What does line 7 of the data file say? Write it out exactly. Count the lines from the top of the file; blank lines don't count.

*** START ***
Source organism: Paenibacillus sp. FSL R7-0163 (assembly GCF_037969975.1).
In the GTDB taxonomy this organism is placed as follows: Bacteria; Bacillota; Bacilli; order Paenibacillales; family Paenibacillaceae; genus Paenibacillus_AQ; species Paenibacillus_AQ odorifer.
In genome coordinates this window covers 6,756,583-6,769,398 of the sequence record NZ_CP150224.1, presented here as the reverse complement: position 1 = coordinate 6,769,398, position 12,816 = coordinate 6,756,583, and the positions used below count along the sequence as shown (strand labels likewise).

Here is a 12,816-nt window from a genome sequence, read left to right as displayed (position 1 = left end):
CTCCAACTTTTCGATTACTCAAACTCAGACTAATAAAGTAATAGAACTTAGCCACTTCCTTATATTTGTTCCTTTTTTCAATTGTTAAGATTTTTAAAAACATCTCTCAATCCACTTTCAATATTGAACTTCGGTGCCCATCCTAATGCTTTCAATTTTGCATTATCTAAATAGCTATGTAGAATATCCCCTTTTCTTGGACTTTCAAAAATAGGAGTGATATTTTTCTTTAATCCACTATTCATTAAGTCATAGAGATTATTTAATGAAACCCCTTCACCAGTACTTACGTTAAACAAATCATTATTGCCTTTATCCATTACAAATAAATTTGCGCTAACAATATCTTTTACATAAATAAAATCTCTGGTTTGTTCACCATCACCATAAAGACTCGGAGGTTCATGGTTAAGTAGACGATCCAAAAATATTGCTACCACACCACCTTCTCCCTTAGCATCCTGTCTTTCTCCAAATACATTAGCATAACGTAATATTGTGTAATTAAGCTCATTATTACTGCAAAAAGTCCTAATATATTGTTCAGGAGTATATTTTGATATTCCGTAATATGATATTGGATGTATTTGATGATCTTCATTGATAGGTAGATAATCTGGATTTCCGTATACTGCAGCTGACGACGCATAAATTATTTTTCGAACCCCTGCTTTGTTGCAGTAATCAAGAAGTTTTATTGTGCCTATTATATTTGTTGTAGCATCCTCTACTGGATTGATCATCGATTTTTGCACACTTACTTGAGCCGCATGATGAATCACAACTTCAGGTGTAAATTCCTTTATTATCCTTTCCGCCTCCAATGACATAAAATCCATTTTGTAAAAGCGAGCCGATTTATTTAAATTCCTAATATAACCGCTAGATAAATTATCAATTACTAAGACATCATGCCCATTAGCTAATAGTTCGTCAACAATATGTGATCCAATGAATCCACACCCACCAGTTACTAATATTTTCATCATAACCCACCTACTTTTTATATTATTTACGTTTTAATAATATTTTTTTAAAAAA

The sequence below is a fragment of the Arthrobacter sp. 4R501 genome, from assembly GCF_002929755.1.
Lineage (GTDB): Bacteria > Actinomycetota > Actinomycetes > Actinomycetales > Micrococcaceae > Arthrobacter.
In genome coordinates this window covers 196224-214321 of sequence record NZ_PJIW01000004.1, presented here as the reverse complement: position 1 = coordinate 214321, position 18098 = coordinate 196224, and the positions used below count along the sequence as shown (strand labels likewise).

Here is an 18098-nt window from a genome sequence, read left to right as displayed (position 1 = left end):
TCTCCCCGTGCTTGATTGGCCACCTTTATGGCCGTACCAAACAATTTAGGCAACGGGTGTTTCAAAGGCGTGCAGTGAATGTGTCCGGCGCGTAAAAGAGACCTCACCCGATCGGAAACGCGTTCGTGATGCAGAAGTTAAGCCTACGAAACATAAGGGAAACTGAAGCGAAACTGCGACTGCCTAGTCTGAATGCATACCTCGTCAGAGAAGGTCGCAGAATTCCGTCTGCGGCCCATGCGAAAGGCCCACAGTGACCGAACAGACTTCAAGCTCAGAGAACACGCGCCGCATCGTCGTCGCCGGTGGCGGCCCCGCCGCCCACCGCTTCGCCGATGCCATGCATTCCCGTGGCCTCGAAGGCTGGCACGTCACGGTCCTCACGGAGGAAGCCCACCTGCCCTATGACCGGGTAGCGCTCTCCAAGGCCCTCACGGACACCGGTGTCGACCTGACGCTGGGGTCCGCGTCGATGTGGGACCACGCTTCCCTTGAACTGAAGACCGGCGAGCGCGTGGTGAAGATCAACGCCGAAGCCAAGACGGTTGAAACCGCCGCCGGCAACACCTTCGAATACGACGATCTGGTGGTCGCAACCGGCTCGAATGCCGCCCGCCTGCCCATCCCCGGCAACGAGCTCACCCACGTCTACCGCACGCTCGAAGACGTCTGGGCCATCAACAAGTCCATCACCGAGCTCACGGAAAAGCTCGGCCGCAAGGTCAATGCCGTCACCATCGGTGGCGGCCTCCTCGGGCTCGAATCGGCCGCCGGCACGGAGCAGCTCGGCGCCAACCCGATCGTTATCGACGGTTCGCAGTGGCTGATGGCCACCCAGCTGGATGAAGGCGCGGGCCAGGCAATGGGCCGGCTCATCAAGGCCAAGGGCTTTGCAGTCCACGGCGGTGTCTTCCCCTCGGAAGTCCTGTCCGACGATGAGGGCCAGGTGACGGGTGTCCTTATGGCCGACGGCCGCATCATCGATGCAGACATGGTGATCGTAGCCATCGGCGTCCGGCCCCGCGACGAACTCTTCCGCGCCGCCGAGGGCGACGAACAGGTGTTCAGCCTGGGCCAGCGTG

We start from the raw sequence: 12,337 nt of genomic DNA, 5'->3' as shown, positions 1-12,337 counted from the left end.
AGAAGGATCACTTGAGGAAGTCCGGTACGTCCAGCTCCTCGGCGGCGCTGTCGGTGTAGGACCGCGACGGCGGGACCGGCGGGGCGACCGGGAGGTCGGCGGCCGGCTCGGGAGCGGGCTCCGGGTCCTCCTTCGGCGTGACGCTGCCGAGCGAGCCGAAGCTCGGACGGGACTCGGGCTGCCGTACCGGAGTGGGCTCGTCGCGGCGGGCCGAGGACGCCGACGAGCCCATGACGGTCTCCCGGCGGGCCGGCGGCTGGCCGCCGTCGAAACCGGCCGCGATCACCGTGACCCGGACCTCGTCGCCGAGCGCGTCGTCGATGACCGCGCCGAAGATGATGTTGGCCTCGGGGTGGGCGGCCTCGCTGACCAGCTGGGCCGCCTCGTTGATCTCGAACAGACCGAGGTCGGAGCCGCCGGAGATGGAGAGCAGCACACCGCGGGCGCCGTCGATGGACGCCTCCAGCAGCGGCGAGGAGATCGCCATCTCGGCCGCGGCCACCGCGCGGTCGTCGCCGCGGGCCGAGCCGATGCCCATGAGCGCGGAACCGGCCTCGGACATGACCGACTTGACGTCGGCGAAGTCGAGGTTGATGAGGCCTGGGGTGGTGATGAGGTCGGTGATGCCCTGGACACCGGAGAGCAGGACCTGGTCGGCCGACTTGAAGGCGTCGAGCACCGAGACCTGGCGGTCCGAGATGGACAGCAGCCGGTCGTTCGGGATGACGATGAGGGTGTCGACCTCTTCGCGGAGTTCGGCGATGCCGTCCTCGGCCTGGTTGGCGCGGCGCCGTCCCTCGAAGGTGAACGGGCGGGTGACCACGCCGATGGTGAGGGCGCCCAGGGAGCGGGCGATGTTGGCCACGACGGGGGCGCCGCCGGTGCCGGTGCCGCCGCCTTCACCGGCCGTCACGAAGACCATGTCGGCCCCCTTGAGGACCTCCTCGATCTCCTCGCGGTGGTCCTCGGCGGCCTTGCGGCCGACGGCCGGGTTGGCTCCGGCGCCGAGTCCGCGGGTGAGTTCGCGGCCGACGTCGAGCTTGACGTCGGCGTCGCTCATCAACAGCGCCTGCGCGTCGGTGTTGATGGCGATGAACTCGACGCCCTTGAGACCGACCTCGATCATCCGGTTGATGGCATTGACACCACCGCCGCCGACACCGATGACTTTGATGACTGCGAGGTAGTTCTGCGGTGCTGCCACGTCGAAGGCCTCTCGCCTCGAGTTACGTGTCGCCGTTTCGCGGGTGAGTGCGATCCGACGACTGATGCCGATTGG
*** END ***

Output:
Lineage (GTDB): Bacteria > Actinomycetota > Actinomycetes > Actinomycetales > Micrococcaceae > Arthrobacter.